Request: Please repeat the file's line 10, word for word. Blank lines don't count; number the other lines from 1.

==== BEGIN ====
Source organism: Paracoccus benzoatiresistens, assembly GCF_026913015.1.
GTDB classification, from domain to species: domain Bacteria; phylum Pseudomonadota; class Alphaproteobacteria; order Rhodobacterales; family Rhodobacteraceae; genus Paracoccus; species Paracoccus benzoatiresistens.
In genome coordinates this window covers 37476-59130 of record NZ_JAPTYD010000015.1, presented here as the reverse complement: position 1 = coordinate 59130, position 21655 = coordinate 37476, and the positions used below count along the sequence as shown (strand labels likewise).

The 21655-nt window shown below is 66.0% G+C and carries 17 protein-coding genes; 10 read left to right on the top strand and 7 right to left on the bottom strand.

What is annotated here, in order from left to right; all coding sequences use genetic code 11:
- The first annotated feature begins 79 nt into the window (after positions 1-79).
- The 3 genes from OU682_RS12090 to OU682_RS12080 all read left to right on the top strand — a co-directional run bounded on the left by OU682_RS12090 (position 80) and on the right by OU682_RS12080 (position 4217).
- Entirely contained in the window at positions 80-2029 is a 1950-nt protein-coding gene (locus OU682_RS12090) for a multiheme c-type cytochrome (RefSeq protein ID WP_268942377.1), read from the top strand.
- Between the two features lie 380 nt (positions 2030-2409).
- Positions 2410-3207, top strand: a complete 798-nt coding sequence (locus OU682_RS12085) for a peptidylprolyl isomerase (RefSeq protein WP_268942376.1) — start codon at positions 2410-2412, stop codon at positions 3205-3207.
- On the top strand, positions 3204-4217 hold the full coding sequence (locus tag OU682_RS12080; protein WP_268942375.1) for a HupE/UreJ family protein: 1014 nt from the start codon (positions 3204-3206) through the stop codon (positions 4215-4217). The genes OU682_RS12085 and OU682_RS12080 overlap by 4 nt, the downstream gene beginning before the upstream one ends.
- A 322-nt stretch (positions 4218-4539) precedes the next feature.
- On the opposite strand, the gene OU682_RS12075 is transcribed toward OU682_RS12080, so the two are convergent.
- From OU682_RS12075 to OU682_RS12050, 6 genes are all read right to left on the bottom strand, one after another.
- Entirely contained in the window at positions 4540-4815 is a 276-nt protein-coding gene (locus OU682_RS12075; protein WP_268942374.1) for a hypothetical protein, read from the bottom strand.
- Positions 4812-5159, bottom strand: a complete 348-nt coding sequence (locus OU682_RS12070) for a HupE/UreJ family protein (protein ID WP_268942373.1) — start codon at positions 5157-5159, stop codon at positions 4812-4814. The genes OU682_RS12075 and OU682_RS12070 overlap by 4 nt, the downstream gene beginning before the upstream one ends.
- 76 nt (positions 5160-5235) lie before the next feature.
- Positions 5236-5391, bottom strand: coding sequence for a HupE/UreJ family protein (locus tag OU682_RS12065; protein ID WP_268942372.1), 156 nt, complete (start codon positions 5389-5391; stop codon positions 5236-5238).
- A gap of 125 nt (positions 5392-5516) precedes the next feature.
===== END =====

- Positions 2410-3207, top strand: a complete 798-nt coding sequence (locus OU682_RS12085) for a peptidylprolyl isomerase (RefSeq protein WP_268942376.1) — start codon at positions 2410-2412, stop codon at positions 3205-3207.